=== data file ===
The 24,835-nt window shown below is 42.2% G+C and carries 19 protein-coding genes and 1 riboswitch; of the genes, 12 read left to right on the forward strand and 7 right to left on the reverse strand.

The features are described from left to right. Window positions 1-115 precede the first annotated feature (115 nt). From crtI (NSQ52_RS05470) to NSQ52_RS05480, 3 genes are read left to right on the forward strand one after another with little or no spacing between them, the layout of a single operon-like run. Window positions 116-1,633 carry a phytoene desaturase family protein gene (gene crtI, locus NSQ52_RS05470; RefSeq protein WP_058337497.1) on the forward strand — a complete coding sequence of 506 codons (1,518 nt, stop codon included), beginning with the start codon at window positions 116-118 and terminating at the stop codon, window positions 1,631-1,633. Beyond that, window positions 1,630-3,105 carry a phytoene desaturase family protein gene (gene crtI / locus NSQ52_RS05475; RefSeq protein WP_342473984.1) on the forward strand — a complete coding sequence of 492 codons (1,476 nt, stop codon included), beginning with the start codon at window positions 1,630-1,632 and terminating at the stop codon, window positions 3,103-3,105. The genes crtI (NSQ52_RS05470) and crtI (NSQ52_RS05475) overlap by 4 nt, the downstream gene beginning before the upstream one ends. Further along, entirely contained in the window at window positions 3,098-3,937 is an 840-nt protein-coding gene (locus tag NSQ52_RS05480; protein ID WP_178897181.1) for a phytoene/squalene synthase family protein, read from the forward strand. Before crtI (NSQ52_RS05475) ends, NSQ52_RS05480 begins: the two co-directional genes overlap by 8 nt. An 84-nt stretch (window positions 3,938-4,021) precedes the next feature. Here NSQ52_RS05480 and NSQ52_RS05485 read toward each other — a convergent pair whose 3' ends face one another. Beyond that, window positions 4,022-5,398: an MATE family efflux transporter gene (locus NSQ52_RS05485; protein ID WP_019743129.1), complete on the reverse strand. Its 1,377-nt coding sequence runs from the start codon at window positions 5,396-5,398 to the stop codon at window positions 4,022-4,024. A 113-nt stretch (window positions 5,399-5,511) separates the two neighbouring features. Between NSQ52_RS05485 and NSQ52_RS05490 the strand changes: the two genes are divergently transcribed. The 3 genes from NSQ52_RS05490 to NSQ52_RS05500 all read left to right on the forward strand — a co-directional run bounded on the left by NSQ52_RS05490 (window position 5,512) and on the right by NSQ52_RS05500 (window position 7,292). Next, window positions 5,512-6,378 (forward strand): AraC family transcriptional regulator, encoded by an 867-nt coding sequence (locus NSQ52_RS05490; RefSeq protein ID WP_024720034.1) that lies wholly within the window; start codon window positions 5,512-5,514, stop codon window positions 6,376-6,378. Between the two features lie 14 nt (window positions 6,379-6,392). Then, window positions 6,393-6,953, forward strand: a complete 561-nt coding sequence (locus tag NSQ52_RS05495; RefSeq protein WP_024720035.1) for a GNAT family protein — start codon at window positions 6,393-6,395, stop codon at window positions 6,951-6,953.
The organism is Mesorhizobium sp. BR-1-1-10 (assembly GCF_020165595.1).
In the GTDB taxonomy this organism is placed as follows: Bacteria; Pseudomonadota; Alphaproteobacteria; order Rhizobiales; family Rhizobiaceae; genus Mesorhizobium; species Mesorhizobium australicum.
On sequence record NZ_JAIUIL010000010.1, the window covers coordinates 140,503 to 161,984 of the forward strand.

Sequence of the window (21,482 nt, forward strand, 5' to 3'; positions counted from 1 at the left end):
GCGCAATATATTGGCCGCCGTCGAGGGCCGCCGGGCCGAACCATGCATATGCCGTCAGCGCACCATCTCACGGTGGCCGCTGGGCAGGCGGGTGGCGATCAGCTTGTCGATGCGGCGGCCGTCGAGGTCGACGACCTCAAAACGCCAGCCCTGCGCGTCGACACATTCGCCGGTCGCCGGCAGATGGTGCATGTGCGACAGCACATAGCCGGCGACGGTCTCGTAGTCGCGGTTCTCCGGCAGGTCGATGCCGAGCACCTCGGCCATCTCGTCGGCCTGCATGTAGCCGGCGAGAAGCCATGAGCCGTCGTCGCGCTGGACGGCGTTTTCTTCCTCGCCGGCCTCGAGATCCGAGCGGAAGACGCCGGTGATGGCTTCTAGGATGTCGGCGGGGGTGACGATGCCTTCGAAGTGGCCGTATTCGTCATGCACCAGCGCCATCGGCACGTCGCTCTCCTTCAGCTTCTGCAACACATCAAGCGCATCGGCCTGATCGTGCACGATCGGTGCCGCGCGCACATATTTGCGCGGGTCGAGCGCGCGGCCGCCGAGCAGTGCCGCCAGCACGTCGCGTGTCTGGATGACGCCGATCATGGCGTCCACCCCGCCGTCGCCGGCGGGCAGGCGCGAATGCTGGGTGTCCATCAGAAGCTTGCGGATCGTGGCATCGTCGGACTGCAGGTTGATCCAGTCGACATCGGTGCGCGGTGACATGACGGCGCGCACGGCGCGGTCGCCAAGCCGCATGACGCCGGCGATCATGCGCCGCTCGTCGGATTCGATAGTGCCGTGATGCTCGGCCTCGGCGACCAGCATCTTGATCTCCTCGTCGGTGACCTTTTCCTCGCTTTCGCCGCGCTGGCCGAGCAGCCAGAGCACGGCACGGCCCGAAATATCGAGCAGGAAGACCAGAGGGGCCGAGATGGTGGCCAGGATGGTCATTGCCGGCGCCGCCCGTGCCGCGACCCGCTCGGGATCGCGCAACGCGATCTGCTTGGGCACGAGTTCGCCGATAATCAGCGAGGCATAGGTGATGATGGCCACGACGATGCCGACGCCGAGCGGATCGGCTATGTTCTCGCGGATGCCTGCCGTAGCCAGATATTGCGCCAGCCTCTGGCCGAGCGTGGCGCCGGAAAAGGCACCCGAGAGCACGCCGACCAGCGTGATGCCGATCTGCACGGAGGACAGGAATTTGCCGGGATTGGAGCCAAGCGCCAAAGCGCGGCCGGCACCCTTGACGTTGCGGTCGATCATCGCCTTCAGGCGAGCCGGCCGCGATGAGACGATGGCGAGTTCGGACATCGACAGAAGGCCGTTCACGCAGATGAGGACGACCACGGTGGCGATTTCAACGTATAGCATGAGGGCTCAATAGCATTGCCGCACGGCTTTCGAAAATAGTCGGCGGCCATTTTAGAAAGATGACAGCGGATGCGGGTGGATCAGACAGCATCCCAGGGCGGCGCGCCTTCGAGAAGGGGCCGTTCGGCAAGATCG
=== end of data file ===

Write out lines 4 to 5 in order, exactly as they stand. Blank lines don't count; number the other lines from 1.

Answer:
In the GTDB taxonomy this organism is placed as follows: Bacteria; Pseudomonadota; Alphaproteobacteria; order Rhizobiales; family Rhizobiaceae; genus Mesorhizobium; species Mesorhizobium australicum.
On sequence record NZ_JAIUIL010000010.1, the window covers coordinates 140,503 to 161,984 of the forward strand.